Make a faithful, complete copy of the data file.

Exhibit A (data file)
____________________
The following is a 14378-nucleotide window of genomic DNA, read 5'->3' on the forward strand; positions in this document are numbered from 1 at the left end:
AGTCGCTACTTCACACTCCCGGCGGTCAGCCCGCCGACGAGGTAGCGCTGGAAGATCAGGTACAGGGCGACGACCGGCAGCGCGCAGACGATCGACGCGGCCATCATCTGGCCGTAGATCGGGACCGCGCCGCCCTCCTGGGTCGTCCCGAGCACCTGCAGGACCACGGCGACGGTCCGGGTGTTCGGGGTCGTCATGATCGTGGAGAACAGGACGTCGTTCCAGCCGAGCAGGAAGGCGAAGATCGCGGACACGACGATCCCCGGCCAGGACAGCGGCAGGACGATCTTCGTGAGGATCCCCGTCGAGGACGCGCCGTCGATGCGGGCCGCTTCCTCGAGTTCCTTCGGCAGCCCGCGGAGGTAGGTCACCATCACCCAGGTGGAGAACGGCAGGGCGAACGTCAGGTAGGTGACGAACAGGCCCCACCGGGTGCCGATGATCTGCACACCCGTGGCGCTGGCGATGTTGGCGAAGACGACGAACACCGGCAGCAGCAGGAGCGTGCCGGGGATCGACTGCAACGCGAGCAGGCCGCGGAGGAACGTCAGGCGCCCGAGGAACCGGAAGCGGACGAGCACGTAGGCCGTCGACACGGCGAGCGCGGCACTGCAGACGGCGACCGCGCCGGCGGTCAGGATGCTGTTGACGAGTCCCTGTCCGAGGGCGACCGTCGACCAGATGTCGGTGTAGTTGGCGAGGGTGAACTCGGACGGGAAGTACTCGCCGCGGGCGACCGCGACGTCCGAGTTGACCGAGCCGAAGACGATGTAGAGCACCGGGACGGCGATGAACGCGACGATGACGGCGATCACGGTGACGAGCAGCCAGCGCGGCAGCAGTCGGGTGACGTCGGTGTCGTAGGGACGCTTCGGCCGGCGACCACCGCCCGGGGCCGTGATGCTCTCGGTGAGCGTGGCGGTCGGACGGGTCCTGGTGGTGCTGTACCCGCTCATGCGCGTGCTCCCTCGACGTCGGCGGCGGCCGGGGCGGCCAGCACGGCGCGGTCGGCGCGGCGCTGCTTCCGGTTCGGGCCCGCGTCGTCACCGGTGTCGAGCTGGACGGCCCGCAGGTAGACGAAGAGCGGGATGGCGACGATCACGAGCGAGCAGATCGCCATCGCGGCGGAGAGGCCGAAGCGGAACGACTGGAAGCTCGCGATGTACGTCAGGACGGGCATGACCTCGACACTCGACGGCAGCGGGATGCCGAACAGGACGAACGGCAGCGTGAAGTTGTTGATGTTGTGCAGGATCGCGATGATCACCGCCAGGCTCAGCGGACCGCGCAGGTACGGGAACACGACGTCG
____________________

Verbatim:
The following is a 14378-nucleotide window of genomic DNA, read 5'->3' on the forward strand; positions in this document are numbered from 1 at the left end:
AGTCGCTACTTCACACTCCCGGCGGTCAGCCCGCCGACGAGGTAGCGCTGGAAGATCAGGTACAGGGCGACGACCGGCAGCGCGCAGACGATCGACGCGGCCATCATCTGGCCGTAGATCGGGACCGCGCCGCCCTCCTGGGTCGTCCCGAGCACCTGCAGGACCACGGCGACGGTCCGGGTGTTCGGGGTCGTCATGATCGTGGAGAACAGGACGTCGTTCCAGCCGAGCAGGAAGGCGAAGATCGCGGACACGACGATCCCCGGCCAGGACAGCGGCAGGACGATCTTCGTGAGGATCCCCGTCGAGGACGCGCCGTCGATGCGGGCCGCTTCCTCGAGTTCCTTCGGCAGCCCGCGGAGGTAGGTCACCATCACCCAGGTGGAGAACGGCAGGGCGAACGTCAGGTAGGTGACGAACAGGCCCCACCGGGTGCCGATGATCTGCACACCCGTGGCGCTGGCGATGTTGGCGAAGACGACGAACACCGGCAGCAGCAGGAGCGTGCCGGGGATCGACTGCAACGCGAGCAGGCCGCGGAGGAACGTCAGGCGCCCGAGGAACCGGAAGCGGACGAGCACGTAGGCCGTCGACACGGCGAGCGCGGCACTGCAGACGGCGACCGCGCCGGCGGTCAGGATGCTGTTGACGAGTCCCTGTCCGAGGGCGACCGTCGACCAGATGTCGGTGTAGTTGGCGAGGGTGAACTCGGACGGGAAGTACTCGCCGCGGGCGACCGCGACGTCCGAGTTGACCGAGCCGAAGACGATGTAGAGCACCGGGACGGCGATGAACGCGACGATGACGGCGATCACGGTGACGAGCAGCCAGCGCGGCAGCAGTCGGGTGACGTCGGTGTCGTAGGGACGCTTCGGCCGGCGACCACCGCCCGGGGCCGTGATGCTCTCGGTGAGCGTGGCGGTCGGACGGGTCCTGGTGGTGCTGTACCCGCTCATGCGCGTGCTCCCTCGACGTCGGCGGCGGCCGGGGCGGCCAGCACGGCGCGGTCGGCGCGGCGCTGCTTCCGGTTCGGGCCCGCGTCGTCACCGGTGTCGAGCTGGACGGCCCGCAGGTAGACGAAGAGCGGGATGGCGACGATCACGAGCGAGCAGATCGCCATCGCGGCGGAGAGGCCGAAGCGGAACGACTGGAAGCTCGCGATGTACGTCAGGACGGGCATGACCTCGACACTCGACGGCAGCGGGATGCCGAACAGGACGAACGGCAGCGTGAAGTTGTTGATGTTGTGCAGGATCGCGATGATCACCGCCAGGCTCAGCGGACCGCGCAGGTACGGGAACACGACGTCG